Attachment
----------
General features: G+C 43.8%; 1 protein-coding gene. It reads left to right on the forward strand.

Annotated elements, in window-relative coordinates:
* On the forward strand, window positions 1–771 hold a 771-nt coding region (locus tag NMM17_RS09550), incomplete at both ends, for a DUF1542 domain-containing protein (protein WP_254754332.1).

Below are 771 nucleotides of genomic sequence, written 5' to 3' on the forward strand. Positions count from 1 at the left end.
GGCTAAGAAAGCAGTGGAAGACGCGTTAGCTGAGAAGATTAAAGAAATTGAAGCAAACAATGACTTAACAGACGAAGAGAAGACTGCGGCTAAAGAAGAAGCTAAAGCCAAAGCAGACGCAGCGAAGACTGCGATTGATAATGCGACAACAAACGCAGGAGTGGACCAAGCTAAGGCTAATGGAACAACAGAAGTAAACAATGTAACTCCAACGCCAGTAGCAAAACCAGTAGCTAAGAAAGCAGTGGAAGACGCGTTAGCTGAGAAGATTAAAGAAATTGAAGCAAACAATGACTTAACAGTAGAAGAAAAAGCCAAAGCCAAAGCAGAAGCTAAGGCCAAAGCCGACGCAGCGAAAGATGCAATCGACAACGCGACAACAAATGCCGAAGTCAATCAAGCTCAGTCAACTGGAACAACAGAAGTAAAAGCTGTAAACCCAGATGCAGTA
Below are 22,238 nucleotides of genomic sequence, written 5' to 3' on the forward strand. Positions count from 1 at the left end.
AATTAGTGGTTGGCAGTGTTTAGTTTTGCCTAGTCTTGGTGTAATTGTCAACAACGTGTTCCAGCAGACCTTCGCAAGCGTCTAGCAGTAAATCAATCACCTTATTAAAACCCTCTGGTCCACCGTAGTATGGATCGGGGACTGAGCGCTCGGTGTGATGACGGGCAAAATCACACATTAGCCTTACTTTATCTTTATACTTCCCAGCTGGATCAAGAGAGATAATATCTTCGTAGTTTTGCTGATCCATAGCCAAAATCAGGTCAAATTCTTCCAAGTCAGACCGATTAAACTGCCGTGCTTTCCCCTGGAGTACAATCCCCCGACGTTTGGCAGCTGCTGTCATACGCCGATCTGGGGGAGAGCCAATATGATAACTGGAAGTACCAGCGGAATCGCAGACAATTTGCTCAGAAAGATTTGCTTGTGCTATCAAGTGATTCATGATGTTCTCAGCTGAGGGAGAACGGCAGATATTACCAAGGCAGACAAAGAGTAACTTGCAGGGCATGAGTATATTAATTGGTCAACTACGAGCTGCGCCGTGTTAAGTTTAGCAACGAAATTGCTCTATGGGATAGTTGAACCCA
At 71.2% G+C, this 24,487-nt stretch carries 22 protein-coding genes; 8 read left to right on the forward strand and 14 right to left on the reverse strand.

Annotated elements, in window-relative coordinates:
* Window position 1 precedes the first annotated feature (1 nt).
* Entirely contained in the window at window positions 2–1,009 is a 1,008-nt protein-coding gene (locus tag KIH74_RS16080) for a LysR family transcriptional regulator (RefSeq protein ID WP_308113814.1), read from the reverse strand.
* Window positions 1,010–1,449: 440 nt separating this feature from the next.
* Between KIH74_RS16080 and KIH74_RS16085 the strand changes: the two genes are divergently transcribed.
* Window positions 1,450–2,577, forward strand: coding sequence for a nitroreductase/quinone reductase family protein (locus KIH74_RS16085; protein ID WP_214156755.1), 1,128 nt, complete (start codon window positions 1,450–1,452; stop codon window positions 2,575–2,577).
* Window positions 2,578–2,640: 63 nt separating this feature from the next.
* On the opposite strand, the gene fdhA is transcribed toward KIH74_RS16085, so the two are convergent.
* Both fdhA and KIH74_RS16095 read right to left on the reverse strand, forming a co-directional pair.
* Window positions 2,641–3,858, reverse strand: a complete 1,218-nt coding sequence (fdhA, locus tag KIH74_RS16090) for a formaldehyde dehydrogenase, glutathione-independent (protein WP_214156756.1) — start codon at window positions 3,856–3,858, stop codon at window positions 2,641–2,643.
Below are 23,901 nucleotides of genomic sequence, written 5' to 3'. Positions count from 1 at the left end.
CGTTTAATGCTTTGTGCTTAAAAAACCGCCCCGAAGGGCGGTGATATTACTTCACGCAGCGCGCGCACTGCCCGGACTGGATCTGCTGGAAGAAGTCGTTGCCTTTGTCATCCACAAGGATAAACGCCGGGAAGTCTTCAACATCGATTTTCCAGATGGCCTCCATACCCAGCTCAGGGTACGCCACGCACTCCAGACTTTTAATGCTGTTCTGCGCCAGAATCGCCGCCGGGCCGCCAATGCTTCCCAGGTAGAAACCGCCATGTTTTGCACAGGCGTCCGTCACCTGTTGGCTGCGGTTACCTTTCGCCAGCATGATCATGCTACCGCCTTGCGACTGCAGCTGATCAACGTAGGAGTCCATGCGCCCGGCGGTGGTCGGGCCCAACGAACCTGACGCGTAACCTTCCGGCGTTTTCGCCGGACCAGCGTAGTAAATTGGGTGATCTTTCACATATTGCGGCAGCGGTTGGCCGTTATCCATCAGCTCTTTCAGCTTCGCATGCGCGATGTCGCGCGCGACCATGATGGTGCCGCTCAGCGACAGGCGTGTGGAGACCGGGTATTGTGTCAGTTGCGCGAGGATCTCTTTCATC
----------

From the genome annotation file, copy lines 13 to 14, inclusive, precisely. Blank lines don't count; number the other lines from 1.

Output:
* Between KIH74_RS16080 and KIH74_RS16085 the strand changes: the two genes are divergently transcribed.
* Window positions 1,450–2,577, forward strand: coding sequence for a nitroreductase/quinone reductase family protein (locus KIH74_RS16085; protein ID WP_214156755.1), 1,128 nt, complete (start codon window positions 1,450–1,452; stop codon window positions 2,575–2,577).